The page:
And another quirky dinner menu to match the pork and kiwi. Love it. Well done!
    A very amusing read. 🙂

    Like

  3. Annecdotist says:

    Lovely pair of flashes, Geoff. How about a reindeer recipe next time? You might be starting a new trend in alternative Christmases.

    Liked by 1 person

  4. Archaeologist says:

    You failed to mention two other curious aspects of our family Christmas.
    The first was the tree, then as now there were two options for most people. A real pine tree, either cut down or in a pot, or an artificial tree. Mum went for the third option. She thought buying a real tree was a waste of money, and considered artificial trees a bit naff. So she made a tree each year. She would find a suitable branch that had a rough Christmas-tree shape to it, then we gathered pine branches and wired them to the branch. She considered that no one would notice that it wasn’t a real tree when it was covered with tinsel and baubles.
    The second was wrapping paper, it seemed such a waste only using it once. So we were under strict orders to unwrap each parcel carefully, then the paper would be ironed and put away for the following year. Some paper lasted for many Christmases.

    Liked by 1 person

  5. willowdot21 says:

    Brilliant all round brilliant!

    Liked by 1 person

  6. ruchira says:

    Loved it!!

    Both the stories had so much poignance in it, yet the contrast!

    Like

  7. Great flashes Geoff. Particularly like the divorce papers. I think he was stuffed in the end.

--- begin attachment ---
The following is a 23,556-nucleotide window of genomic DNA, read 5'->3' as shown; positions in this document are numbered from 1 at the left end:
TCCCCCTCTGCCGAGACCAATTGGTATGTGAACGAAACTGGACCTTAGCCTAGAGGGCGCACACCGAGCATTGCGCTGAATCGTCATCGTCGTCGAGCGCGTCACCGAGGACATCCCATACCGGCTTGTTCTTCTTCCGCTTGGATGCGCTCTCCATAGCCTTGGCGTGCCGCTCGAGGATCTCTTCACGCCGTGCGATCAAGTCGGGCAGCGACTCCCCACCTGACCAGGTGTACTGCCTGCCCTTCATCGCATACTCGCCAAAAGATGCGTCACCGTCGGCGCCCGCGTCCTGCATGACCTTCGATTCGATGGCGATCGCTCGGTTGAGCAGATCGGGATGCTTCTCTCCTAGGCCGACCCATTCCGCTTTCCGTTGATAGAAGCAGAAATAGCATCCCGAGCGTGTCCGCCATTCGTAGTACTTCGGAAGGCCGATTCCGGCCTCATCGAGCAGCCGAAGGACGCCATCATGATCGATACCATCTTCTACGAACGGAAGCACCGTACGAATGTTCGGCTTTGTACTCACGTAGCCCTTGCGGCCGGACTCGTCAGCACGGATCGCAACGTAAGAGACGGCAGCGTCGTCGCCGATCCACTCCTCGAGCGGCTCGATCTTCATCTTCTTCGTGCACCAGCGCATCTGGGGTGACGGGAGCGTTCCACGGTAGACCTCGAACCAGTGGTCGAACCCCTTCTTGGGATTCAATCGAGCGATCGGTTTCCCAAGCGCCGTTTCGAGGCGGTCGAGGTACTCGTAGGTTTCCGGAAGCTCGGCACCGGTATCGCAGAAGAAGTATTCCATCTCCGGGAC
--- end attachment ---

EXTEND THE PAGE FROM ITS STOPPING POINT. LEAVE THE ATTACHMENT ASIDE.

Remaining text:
Like

  8. Great photos, all. Love the story of your Gran. Hilarious. I’m sure not so much at the time…

    Reindeer meat? Geoff! Wrong. So wrong. And Anne wanting a recipe. Who are you people? Love Mary’s flash, as always. (It’s become hers now, not yours. Just saying.) I don’t think I trust Rupert. He can’t be that much of a dolt.

    Like

  9. Sherri says:

    The reindeer isn’t the only one who got stuffed here Geoff…great idea. Why didn’t I think of that, haha! I mean before, obviously…but let’s not go there. Anyway, moving on…just to say had a great laugh at your Christmas memories, classic. As for the gas explosion, of course nothing like that ever happens in our house… 🙄

    Liked by 1 person

  10. Pingback: Reindeer Games « Carrot Ranch Communications

  11. rogershipp says:

    Two enjoyable pieces… love the silage reference.. I’ll use that oe here in the valley. The scene with the divorce papers… priceless!

    Like